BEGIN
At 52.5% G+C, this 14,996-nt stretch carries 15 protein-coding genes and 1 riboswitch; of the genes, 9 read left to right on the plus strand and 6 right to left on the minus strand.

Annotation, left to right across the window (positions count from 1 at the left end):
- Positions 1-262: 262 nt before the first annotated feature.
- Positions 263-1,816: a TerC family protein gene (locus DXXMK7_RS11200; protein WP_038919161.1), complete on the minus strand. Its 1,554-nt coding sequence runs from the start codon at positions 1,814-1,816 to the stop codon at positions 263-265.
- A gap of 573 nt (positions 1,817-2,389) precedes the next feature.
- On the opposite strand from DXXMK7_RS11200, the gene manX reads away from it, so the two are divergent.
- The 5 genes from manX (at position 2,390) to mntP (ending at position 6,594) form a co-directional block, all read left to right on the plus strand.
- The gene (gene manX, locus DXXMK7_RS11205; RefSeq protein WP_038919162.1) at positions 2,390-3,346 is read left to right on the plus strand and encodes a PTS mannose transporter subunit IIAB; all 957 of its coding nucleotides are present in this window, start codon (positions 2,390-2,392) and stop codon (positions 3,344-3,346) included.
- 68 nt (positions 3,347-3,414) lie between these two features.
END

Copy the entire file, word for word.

At 52.5% G+C, this 14,996-nt stretch carries 15 protein-coding genes and 1 riboswitch; of the genes, 9 read left to right on the plus strand and 6 right to left on the minus strand.

Annotation, left to right across the window (positions count from 1 at the left end):
- Positions 1-262: 262 nt before the first annotated feature.
- Positions 263-1,816: a TerC family protein gene (locus DXXMK7_RS11200; protein WP_038919161.1), complete on the minus strand. Its 1,554-nt coding sequence runs from the start codon at positions 1,814-1,816 to the stop codon at positions 263-265.
- A gap of 573 nt (positions 1,817-2,389) precedes the next feature.
- On the opposite strand from DXXMK7_RS11200, the gene manX reads away from it, so the two are divergent.
- The 5 genes from manX (at position 2,390) to mntP (ending at position 6,594) form a co-directional block, all read left to right on the plus strand.
- The gene (gene manX, locus DXXMK7_RS11205; RefSeq protein WP_038919162.1) at positions 2,390-3,346 is read left to right on the plus strand and encodes a PTS mannose transporter subunit IIAB; all 957 of its coding nucleotides are present in this window, start codon (positions 2,390-2,392) and stop codon (positions 3,344-3,346) included.
- 68 nt (positions 3,347-3,414) lie between these two features.